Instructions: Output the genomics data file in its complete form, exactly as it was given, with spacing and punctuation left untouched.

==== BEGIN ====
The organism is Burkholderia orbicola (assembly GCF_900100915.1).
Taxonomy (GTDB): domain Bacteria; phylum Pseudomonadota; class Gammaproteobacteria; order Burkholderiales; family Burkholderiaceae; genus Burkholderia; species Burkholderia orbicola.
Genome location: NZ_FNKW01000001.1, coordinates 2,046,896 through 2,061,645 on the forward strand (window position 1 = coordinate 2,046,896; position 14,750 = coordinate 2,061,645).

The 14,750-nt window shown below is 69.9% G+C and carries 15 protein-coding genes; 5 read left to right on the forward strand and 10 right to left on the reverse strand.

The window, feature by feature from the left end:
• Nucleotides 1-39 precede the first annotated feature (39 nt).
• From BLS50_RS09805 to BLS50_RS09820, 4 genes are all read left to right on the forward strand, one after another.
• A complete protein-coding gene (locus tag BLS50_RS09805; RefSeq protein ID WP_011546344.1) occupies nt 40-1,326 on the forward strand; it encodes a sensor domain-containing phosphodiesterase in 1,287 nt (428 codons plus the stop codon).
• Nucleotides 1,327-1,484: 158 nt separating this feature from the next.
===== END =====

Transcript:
The organism is Burkholderia orbicola (assembly GCF_900100915.1).
Taxonomy (GTDB): domain Bacteria; phylum Pseudomonadota; class Gammaproteobacteria; order Burkholderiales; family Burkholderiaceae; genus Burkholderia; species Burkholderia orbicola.
Genome location: NZ_FNKW01000001.1, coordinates 2,046,896 through 2,061,645 on the forward strand (window position 1 = coordinate 2,046,896; position 14,750 = coordinate 2,061,645).

The 14,750-nt window shown below is 69.9% G+C and carries 15 protein-coding genes; 5 read left to right on the forward strand and 10 right to left on the reverse strand.

The window, feature by feature from the left end:
• Nucleotides 1-39 precede the first annotated feature (39 nt).
• From BLS50_RS09805 to BLS50_RS09820, 4 genes are all read left to right on the forward strand, one after another.
• A complete protein-coding gene (locus tag BLS50_RS09805; RefSeq protein ID WP_011546344.1) occupies nt 40-1,326 on the forward strand; it encodes a sensor domain-containing phosphodiesterase in 1,287 nt (428 codons plus the stop codon).
• Nucleotides 1,327-1,484: 158 nt separating this feature from the next.